U.S. Marines
This is a representational image showing U.S. Marines. Getty Images

Navy Capt. Loften Thornton was fired last month from his post at a Marine Corps command after he was caught on video having sex with a woman in public in New Orleans. The Navy chaplain lost his job on March 20 and an investigation is currently underway into the incident.

The video was filmed at a British-style pub, a five-minute drive from the Marine Reserve facility where Thornton was stationed, situated across the Mississippi River from the French Quarter. The owner of the pub, Neil Timms, said the incident took place in front of the pub by the road. Two defense officials told local media that authorities examined the video showing Thornton having sex with an unidentified woman at the Crown & Anchor Pub.

Reports of Thornton's removal from his post first came out last week, but details were not revealed at the time. According to reports, the Marines fired Thornton on March 20 for “loss of trust and confidence.”

The “Marine Corps takes all allegations against any of our Marines or sailors seriously, and they are thoroughly investigated," said Marine Lt. Col. Ted Wong, a spokesman for Marine Reserve, according to USA Today. The report also quoted the owner of the pub saying he is cooperating with authorities.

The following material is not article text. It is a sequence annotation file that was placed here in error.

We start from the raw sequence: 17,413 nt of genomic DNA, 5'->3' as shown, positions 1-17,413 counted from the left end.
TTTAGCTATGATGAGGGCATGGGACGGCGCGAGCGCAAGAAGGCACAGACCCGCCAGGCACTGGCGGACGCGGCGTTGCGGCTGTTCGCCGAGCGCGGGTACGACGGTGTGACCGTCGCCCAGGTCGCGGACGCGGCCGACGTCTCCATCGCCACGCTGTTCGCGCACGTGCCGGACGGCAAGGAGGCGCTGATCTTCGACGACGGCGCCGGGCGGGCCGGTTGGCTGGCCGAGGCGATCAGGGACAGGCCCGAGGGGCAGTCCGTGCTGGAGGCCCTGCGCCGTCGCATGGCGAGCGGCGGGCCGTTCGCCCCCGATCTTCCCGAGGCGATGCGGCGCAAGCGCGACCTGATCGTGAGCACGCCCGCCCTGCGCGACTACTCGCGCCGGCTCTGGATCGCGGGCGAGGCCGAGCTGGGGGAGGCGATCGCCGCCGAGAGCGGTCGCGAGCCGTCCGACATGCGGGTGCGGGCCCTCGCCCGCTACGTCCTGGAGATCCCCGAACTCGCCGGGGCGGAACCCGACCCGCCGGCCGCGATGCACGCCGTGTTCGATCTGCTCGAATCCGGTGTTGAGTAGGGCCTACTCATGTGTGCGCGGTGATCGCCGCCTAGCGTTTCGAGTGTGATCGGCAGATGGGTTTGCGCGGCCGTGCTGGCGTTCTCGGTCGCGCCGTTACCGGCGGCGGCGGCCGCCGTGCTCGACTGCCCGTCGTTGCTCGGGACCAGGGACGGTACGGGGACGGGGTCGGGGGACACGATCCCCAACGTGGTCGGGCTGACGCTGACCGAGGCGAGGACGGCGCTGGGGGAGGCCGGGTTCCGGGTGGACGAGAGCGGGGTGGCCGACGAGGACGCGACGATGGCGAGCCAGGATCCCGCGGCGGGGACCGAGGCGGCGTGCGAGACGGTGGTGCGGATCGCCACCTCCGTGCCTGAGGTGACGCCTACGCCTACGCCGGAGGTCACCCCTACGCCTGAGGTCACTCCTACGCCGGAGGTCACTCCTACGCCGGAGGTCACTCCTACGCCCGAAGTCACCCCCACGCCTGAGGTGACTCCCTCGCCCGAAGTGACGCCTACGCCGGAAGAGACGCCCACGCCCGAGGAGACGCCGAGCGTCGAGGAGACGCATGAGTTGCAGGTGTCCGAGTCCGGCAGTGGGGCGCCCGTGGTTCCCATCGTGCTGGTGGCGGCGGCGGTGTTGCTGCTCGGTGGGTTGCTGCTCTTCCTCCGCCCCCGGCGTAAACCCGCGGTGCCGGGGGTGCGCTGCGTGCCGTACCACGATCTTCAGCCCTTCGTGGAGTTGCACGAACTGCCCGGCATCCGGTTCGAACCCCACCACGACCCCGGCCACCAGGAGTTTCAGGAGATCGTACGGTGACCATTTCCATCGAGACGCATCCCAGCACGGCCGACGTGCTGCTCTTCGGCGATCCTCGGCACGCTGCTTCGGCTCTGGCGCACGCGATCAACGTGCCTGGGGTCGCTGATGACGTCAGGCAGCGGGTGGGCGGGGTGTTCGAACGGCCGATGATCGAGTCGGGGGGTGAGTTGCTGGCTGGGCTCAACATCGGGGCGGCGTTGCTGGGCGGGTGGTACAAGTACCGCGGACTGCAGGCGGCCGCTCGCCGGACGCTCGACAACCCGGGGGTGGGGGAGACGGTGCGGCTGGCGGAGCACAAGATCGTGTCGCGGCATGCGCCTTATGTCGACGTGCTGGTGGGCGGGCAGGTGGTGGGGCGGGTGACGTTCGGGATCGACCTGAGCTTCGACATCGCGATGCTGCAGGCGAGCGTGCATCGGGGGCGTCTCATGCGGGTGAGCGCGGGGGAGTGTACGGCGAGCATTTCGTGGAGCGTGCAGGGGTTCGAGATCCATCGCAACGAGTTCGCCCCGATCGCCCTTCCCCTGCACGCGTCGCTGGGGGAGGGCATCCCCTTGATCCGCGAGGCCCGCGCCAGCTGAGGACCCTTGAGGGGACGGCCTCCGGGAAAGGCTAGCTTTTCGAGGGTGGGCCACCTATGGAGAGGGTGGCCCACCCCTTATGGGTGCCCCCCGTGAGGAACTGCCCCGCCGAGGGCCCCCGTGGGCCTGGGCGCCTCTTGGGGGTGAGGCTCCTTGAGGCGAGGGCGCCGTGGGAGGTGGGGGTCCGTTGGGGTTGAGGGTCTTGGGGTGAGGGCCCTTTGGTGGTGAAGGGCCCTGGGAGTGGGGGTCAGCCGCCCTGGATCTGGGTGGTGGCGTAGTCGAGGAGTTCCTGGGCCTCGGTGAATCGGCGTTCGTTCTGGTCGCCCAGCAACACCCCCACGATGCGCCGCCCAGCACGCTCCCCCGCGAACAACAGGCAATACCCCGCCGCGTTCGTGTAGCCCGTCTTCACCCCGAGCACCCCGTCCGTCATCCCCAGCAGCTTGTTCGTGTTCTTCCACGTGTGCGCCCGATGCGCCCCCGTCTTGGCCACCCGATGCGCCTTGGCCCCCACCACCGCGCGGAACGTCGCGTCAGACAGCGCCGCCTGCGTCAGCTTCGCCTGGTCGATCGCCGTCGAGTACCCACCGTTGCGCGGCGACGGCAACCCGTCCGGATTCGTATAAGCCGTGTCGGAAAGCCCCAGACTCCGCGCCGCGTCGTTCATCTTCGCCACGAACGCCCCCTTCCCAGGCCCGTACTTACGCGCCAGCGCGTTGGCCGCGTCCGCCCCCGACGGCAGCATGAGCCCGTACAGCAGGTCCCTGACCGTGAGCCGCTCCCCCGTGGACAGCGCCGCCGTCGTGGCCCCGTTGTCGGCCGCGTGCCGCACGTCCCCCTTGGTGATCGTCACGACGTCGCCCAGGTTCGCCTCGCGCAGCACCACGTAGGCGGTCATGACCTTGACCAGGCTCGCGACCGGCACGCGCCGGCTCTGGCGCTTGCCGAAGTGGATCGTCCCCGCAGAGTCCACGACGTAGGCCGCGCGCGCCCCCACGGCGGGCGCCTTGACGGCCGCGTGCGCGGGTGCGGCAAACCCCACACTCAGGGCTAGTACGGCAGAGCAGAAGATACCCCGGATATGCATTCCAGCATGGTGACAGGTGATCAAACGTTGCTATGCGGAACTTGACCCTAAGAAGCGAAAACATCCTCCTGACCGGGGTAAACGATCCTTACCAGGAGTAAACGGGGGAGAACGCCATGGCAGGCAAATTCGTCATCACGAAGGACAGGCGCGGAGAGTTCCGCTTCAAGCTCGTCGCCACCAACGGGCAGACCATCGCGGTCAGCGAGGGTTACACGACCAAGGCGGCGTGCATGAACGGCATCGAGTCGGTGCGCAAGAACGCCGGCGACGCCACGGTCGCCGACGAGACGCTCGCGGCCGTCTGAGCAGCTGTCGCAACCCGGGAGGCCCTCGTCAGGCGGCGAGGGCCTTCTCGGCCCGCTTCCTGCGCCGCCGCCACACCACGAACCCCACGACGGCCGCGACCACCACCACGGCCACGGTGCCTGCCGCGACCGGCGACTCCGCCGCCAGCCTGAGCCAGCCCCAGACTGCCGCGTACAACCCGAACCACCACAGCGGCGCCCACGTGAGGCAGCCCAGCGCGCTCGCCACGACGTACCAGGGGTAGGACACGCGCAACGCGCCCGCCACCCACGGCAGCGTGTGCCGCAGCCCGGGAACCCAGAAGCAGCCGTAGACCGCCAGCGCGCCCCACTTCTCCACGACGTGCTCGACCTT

Last year, new policies were implemented by the Pentagon in order to reduce sexually inappropriate conduct within the military. The move was taken after reports of sexual harassment and assaults within U.S. military installations increased in recent years.

Clergy members “are embedded within commands operating at sea and ashore to ensure 24/7 availability,” the Navy’s strategic plan for religious ministry states. “They provide a source of comfort and refuge that enables service members and their families to practice and grow in their faith and to face personal and professional challenges.”

Since last year, there has been an increased number of reports involving Marines and their sexual misconducts. Last year, reports surfaced about the Marines United scandal in which a private Facebook group of current and former Marines shared explicit photos of women without their consent.

The Marines United scandal broke in early March last year when journalist Thomas Brennen wrote in Reveal News that the Department of Defense was investigating "hundreds of Marines who used social media to solicit and share hundreds — possibly thousands — of naked photographs of female service members and veterans."